The Detroit Tigers roster is full of big name players with larger than life salaries. With the majority of their money allocated in a few key players and their payroll already surpassing the luxury tax threshold would it be wise for the Tigers to add another star into the mix?
The Detroit Tigers are rolling right along early on this season but as I sat there watching a game earlier this week I received a notification on my phone. The always handy MLB at-bat app has just informed me Trevor Story has hit another home run. I cannot believe it but as the alert reads: “Video: We promise, this is new footage. Rockies SS Trevor Story homers again. That makes 6 in his first 4 career games.” I have no choice but to believe it. Once a mid-level prospect in the Rockies organization Trevor Story has started his major league career in historic fashion.
The 45th overall pick in the 2011 draft hit a total of six home runs in his first four major league games, a feat a handful of Hall of Fame caliber players have achieved. Story was ranked 11th in the Colorado Rockies farm system by MLB.com. Regardless of how much merit you give to different experts prospect rankings it is the unanimous opinion the Story is not even the best shortstop in the Rockies farm system. Last July the Rockies spent the third-overall selection in the amateur draft on 19-year-old Brendan Rodgers, a high school shortstop from Florida.
The Rockies are not an organization hurting for infielders. After trading a mainstay in their lineup Troy Tulowitzki at the trade deadline last season the Rockies acquired the talented veteran shortstop Jose Reyes. In the 47 games Reyes appeared in for the Rockies he had a slash line of .259/.291/.368. Reyes was serviceable providing the Rockies the a top of the order bat, dependable defense and was someone pitchers had to be aware of on the base paths.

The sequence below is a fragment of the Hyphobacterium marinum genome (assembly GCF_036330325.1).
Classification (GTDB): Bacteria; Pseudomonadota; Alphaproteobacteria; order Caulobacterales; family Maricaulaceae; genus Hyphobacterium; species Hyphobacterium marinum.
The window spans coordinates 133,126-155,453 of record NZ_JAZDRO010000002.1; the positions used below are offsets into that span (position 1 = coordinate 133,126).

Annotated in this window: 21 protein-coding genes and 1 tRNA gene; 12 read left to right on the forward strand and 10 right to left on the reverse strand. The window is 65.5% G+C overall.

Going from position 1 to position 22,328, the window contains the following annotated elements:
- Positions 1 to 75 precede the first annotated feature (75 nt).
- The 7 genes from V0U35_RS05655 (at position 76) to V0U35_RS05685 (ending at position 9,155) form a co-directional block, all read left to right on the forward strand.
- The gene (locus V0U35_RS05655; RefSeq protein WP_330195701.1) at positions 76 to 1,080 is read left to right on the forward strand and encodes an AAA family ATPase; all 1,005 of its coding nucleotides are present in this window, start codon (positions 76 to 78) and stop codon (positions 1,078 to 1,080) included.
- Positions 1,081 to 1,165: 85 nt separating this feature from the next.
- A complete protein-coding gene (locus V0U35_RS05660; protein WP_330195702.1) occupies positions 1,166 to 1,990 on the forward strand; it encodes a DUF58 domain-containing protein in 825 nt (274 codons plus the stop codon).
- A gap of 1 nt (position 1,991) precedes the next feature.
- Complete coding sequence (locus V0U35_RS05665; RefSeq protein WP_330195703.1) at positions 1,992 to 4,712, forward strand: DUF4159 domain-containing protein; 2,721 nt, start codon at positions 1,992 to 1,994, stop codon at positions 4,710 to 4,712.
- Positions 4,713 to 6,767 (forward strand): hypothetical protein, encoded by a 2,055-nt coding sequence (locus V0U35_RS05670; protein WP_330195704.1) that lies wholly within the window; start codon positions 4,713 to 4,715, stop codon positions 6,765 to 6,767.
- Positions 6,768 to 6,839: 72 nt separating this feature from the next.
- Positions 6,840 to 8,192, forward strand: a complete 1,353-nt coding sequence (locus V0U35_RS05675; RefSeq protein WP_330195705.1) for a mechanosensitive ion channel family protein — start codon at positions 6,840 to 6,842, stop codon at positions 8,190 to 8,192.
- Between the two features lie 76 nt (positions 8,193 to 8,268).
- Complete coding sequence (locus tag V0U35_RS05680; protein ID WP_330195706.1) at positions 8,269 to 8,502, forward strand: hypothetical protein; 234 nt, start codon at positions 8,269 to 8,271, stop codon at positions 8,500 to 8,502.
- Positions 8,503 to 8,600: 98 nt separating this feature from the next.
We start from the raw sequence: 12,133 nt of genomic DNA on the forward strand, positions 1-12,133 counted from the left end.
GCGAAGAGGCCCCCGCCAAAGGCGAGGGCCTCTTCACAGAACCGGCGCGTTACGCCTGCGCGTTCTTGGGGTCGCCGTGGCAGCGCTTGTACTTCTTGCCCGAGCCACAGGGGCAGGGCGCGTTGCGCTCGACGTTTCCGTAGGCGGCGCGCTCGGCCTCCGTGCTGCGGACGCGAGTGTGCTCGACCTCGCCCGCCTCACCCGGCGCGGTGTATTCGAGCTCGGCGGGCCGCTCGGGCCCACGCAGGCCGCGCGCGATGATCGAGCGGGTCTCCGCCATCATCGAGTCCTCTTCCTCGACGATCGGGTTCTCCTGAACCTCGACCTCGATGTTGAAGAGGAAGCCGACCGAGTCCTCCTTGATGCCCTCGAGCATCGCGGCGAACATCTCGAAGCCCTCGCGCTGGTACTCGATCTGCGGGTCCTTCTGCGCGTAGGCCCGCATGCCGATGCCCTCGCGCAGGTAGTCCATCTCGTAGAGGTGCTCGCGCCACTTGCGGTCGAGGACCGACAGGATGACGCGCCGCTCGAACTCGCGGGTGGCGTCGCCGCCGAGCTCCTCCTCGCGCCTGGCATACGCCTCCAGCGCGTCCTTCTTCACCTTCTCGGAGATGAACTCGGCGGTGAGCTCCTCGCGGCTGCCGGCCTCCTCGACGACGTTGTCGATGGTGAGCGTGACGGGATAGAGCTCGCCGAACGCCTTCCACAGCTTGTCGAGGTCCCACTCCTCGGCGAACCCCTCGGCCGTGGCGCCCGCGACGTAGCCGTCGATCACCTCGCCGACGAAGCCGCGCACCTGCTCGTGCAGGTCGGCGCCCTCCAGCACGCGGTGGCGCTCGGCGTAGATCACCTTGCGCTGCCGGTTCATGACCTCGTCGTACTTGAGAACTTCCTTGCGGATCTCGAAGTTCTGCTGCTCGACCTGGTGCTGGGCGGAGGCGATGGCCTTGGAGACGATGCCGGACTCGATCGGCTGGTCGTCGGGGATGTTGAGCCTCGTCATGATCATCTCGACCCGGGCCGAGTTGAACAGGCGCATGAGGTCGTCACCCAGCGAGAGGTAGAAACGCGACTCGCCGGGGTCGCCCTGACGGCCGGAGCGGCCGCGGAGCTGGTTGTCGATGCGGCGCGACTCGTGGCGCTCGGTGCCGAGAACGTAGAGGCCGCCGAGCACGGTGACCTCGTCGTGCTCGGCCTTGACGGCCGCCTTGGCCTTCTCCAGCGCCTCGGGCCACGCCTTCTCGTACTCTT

Things quickly turned south for the 32-year old Reyes. Just before Reyes reported to Spring Training he was suspended with pay by Major League Baseball for an alleged domestic violence incident in October. While Major League Baseball continues to investigate the alleged incident Reyes is still not cleared to play and MLB commissioner Rob Manfred has the power to deliver a punishment that he sees fit under the new MLB domestic violence policy. Manfred could make the decision soon, as all legal chargers were dropped earlier this week against Reyes.
So how do the Tigers work into all of this? With the surprising play of Trevor Story and the overwhelming wealth of infielders in the Rockies organization, it is rumored that the Rockies may be looking to rid themselves of Reyes. The Detroit Tigers, a team with a reputation of spending big and trying to make a playoff push, may want to look into acquiring Reyes either via trade or signing Reyes should he be released by Colorado.